Skeletal Muscle - Regeneration
comment:Regenerating skeletal muscle fibers are histologically characterized by the presence of prominent (activated) stellate cells, rows of internal myoblast nuclei, and cytoplasmic basophilia ( Figure 1 and Figure 2 ). While in most species internal nuclei tend to peripheralize early in regeneration, rodents tend to retain their internal nuclei for some time. This can serve as a marker for fibers that had previously undergone necrosis and regeneration. These fibers often lose the characteristic basophilic staining of an actively regenerating myotube ( Figure 3 and Figure 4 ).
Regenerating myofibers are commonly present within or near areas of active necrosis or degeneration, and the degree of regeneration present will be influenced by the amount of time that has passed between the injurious stimulus and sample collection. Occasional rowing of nuclei in the absence of prior or concurrent myotoxicity likely reflects background cellular turnover and repair and does not warrant a diagnosis.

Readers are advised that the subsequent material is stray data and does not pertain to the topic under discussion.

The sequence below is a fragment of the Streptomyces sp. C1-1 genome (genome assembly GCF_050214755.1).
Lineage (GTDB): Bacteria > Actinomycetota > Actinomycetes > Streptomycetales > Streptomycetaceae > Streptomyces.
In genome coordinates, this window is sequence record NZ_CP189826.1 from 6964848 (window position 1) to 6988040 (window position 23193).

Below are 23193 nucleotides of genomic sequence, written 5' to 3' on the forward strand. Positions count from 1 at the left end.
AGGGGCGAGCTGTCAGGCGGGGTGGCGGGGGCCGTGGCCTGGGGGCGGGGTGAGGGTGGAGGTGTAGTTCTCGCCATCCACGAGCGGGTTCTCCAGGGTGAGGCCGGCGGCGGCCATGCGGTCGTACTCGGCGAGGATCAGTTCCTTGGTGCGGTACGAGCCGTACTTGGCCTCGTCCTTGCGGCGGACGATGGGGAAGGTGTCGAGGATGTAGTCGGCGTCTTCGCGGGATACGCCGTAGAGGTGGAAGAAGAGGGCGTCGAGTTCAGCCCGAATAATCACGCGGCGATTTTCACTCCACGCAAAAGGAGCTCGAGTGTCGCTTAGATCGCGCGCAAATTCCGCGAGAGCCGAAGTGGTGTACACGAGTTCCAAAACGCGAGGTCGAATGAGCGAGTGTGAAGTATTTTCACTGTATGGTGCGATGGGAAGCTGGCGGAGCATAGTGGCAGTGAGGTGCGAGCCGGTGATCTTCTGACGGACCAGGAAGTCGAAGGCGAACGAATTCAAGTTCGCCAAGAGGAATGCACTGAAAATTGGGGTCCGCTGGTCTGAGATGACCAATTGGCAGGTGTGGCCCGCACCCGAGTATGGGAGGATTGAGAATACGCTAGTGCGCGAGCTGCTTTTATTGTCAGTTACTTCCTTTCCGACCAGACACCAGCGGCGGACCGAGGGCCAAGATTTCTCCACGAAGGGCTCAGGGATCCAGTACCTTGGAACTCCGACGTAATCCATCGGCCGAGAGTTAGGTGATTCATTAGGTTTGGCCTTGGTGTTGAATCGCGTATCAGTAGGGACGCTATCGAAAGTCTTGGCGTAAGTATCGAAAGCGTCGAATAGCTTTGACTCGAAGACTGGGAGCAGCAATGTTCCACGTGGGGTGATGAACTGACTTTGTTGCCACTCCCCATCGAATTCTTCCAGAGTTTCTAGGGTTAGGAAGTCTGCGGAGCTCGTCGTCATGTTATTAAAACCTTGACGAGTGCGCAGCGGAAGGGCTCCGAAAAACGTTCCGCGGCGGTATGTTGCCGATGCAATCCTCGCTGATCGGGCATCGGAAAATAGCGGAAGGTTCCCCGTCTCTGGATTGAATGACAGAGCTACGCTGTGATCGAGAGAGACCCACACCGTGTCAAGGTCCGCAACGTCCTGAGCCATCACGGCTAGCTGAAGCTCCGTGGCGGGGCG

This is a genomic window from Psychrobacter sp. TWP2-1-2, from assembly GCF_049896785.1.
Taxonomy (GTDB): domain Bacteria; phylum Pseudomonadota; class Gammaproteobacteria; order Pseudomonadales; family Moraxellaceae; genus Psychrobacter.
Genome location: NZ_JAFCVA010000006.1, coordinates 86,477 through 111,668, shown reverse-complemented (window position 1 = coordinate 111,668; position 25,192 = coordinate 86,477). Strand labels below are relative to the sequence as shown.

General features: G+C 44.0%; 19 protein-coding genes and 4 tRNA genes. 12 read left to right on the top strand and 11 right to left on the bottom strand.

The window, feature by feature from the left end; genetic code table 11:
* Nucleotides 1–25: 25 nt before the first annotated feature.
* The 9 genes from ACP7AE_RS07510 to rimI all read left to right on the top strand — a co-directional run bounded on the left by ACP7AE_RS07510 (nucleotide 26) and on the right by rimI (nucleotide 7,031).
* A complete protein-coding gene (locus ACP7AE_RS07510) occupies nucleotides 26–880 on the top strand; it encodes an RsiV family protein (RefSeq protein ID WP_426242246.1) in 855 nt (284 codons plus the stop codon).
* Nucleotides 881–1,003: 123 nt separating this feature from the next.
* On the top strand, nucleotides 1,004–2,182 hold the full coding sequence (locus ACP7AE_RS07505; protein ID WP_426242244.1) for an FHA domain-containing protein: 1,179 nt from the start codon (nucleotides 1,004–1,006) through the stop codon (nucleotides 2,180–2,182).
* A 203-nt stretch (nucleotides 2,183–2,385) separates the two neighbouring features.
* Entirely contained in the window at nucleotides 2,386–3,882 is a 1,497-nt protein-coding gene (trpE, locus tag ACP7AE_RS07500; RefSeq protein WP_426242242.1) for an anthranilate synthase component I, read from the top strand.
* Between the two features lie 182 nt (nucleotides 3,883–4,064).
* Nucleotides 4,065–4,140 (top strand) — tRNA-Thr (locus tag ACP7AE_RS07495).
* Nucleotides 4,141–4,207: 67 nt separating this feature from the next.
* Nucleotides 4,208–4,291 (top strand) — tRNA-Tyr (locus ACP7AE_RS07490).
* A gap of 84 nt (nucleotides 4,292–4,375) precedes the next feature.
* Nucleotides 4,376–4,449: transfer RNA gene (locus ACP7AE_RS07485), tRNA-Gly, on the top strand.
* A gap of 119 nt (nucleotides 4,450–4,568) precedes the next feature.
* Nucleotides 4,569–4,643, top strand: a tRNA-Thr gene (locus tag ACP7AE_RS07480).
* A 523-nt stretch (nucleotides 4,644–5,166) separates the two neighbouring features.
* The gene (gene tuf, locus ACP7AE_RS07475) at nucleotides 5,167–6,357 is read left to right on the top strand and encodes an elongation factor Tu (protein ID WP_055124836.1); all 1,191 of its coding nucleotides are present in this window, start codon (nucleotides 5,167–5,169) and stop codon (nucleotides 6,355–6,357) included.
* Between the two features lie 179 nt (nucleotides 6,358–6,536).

Nutritional, exertional, and toxic myopathies can result in extensive regions of muscle damage; however, repair is often extremely effective. In contrast, the reparative process following damage due to ischemia is often ineffective. This is likely due to the subsequent death of the satellite cells and endomysial cells. Extensive regions of fibrosis often result.
recommendation:Regeneration should be recorded and graded when above background levels. When regeneration is associated with concomitant myofiber degeneration, it does not need to be recorded separately unless warranted by severity, but it should be described in the pathology narrative. Concurrent myopathic changes, such as inflammation or fibrosis, should also be recorded and graded separately when warranted by severity.
related links:Skeletal Muscle - Necrosis
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